Amnesty International issued a report Friday accusing the Indian government of serious human-rights abuses in the state of Punjab, and it urged the victors of upcoming national elections to remedy the situation.
In a 31-page response issued in London, the human-rights group said the Indian government called the report biased and exaggerated. However, the Indian comments were not made available, and New Delhi made no separate statements.Amnesty International's 62-page report complained about a wave of killings, detentions, tortures and disappearances by police and security forces now shielded from prosecution by a recent law.
"The already critical human-rights situation is going to get worse unless the new government orders its forces to stop the abuses," said the report.
"Those police and security force officers which secretly arrest, torture or extrajudicially execute people must be brought to justice, and the special powers that have led to such abuses must be curbed," it said.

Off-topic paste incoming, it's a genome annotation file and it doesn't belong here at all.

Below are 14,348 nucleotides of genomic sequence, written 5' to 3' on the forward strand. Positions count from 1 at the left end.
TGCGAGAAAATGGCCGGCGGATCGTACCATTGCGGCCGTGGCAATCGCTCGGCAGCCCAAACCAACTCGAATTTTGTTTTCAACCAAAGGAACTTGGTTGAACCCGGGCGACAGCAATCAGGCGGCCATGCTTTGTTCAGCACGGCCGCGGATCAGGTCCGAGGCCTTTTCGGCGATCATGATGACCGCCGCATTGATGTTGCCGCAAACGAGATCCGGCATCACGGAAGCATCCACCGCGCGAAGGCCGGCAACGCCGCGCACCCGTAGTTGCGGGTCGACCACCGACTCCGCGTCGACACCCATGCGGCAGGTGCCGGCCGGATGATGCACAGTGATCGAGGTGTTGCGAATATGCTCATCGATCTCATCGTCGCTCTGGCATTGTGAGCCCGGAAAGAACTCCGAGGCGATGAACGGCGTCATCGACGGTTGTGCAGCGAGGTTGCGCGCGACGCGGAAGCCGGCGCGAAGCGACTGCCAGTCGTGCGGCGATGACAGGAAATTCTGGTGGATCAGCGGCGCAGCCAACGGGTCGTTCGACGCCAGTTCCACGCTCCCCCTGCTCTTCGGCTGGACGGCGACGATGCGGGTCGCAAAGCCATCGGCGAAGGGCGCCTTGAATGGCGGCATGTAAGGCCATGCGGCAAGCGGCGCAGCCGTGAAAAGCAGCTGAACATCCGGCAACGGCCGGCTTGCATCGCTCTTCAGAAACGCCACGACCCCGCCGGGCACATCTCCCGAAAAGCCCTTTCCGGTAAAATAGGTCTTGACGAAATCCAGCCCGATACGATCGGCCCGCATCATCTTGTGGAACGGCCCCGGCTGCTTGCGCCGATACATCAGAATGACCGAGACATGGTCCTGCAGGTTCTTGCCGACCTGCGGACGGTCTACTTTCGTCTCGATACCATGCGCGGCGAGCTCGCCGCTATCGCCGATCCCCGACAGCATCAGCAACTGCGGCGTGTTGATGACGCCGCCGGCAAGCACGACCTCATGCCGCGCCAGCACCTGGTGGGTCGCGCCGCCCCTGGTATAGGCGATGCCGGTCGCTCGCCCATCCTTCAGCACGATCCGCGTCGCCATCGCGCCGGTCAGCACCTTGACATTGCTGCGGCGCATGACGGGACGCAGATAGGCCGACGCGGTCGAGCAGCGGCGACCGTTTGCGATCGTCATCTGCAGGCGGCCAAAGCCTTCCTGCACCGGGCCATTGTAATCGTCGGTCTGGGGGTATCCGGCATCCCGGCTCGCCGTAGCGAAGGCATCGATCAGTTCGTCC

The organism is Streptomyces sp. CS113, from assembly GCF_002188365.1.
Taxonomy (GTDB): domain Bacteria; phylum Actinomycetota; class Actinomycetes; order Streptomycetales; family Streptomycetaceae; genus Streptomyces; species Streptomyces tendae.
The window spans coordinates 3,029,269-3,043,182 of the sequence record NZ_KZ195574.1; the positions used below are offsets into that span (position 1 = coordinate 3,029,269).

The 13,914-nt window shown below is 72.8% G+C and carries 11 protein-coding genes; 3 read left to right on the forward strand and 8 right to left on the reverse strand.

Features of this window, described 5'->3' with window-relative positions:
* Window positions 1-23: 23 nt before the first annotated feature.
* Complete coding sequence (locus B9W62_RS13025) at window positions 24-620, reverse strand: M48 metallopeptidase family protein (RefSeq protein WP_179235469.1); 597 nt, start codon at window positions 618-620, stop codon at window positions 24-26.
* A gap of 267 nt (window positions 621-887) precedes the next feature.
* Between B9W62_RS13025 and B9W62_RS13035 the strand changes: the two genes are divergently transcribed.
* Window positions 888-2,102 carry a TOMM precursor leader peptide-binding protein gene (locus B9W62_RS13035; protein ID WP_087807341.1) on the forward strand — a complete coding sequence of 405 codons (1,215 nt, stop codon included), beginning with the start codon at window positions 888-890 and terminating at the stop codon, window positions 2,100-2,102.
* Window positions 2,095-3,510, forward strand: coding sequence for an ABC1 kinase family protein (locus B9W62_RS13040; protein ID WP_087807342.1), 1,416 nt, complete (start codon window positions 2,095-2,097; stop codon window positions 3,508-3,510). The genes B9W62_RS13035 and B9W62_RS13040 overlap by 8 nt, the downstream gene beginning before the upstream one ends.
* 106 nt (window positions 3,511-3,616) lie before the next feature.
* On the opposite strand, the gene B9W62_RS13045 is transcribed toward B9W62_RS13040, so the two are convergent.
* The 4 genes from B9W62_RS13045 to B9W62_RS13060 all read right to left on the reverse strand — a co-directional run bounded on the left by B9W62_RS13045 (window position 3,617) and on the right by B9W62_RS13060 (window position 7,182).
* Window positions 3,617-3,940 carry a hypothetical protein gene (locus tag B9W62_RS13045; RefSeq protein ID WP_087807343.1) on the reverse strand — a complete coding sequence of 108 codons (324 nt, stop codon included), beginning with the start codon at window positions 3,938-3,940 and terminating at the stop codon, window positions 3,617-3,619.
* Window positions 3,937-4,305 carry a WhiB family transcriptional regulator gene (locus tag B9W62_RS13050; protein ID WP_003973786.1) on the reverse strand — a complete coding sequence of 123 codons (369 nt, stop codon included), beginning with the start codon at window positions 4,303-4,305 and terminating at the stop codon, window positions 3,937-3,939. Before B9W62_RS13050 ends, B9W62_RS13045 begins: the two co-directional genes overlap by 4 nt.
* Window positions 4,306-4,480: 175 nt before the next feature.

Indian troops have been stationed since 1987 in the northern state of Punjab in response to a Sikh battle for an independent state. In the past four years, Sikhs have killed more than 4,000 people, including 500 police officers, according to government statistics.
Although Sikhs make up only 2 percent of India's 840 million people, they account for 60 percent of the 20 million people living in Punjab.
The Indian rebuttal disputed Amnesty International's claim that more than 10,000 people are being detained in Punjab. It also supplied information on 24 of the 42 cases of alleged tortures described in the Amnesty International report, the group said.
In its report, the London-based group said police have killed hundreds of Sikhs in staged shootings. In other cases police claim that murdered detainees were trying to escape.